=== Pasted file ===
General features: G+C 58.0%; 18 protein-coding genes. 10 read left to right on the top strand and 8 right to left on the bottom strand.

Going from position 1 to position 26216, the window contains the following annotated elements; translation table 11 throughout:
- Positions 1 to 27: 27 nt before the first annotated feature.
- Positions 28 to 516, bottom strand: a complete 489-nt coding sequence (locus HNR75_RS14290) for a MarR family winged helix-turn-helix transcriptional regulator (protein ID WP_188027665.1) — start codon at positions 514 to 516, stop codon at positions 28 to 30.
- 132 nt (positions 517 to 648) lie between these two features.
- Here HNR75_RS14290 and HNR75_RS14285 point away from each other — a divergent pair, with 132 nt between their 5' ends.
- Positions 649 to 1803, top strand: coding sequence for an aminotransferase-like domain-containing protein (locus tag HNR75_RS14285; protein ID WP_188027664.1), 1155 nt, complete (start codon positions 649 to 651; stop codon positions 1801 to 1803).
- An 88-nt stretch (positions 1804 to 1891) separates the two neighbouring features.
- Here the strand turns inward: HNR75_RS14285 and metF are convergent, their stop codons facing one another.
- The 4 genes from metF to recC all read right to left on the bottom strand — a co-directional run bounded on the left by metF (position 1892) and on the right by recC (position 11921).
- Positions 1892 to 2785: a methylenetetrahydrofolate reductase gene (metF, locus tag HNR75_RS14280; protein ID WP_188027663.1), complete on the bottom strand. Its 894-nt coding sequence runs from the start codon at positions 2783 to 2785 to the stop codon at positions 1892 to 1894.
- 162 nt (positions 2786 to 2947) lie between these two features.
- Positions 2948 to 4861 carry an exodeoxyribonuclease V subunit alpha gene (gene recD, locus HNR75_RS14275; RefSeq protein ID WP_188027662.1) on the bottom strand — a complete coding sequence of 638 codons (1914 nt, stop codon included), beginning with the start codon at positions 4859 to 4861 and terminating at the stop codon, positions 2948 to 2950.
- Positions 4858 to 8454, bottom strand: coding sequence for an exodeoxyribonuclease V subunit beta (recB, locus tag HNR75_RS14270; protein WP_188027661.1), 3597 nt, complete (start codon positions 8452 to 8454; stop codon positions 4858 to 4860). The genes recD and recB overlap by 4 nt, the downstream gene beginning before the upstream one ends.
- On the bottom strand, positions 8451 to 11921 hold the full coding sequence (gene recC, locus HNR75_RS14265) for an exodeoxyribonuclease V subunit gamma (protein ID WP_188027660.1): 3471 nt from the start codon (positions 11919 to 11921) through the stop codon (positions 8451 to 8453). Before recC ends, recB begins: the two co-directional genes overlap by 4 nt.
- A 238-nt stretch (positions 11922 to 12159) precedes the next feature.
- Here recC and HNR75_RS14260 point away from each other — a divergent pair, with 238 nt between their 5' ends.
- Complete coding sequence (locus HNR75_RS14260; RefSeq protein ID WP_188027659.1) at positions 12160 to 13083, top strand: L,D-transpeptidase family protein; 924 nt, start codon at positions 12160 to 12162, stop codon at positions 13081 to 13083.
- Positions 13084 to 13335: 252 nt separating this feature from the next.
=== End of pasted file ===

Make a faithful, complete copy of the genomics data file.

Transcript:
General features: G+C 58.0%; 18 protein-coding genes. 10 read left to right on the top strand and 8 right to left on the bottom strand.

Going from position 1 to position 26216, the window contains the following annotated elements; translation table 11 throughout:
- Positions 1 to 27: 27 nt before the first annotated feature.
- Positions 28 to 516, bottom strand: a complete 489-nt coding sequence (locus HNR75_RS14290) for a MarR family winged helix-turn-helix transcriptional regulator (protein ID WP_188027665.1) — start codon at positions 514 to 516, stop codon at positions 28 to 30.
- 132 nt (positions 517 to 648) lie between these two features.
- Here HNR75_RS14290 and HNR75_RS14285 point away from each other — a divergent pair, with 132 nt between their 5' ends.
- Positions 649 to 1803, top strand: coding sequence for an aminotransferase-like domain-containing protein (locus tag HNR75_RS14285; protein ID WP_188027664.1), 1155 nt, complete (start codon positions 649 to 651; stop codon positions 1801 to 1803).
- An 88-nt stretch (positions 1804 to 1891) separates the two neighbouring features.
- Here the strand turns inward: HNR75_RS14285 and metF are convergent, their stop codons facing one another.
- The 4 genes from metF to recC all read right to left on the bottom strand — a co-directional run bounded on the left by metF (position 1892) and on the right by recC (position 11921).
- Positions 1892 to 2785: a methylenetetrahydrofolate reductase gene (metF, locus tag HNR75_RS14280; protein ID WP_188027663.1), complete on the bottom strand. Its 894-nt coding sequence runs from the start codon at positions 2783 to 2785 to the stop codon at positions 1892 to 1894.
- 162 nt (positions 2786 to 2947) lie between these two features.
- Positions 2948 to 4861 carry an exodeoxyribonuclease V subunit alpha gene (gene recD, locus HNR75_RS14275; RefSeq protein ID WP_188027662.1) on the bottom strand — a complete coding sequence of 638 codons (1914 nt, stop codon included), beginning with the start codon at positions 4859 to 4861 and terminating at the stop codon, positions 2948 to 2950.
- Positions 4858 to 8454, bottom strand: coding sequence for an exodeoxyribonuclease V subunit beta (recB, locus tag HNR75_RS14270; protein WP_188027661.1), 3597 nt, complete (start codon positions 8452 to 8454; stop codon positions 4858 to 4860). The genes recD and recB overlap by 4 nt, the downstream gene beginning before the upstream one ends.
- On the bottom strand, positions 8451 to 11921 hold the full coding sequence (gene recC, locus HNR75_RS14265) for an exodeoxyribonuclease V subunit gamma (protein ID WP_188027660.1): 3471 nt from the start codon (positions 11919 to 11921) through the stop codon (positions 8451 to 8453). Before recC ends, recB begins: the two co-directional genes overlap by 4 nt.
- A 238-nt stretch (positions 11922 to 12159) precedes the next feature.
- Here recC and HNR75_RS14260 point away from each other — a divergent pair, with 238 nt between their 5' ends.
- Complete coding sequence (locus HNR75_RS14260; RefSeq protein ID WP_188027659.1) at positions 12160 to 13083, top strand: L,D-transpeptidase family protein; 924 nt, start codon at positions 12160 to 12162, stop codon at positions 13081 to 13083.
- Positions 13084 to 13335: 252 nt separating this feature from the next.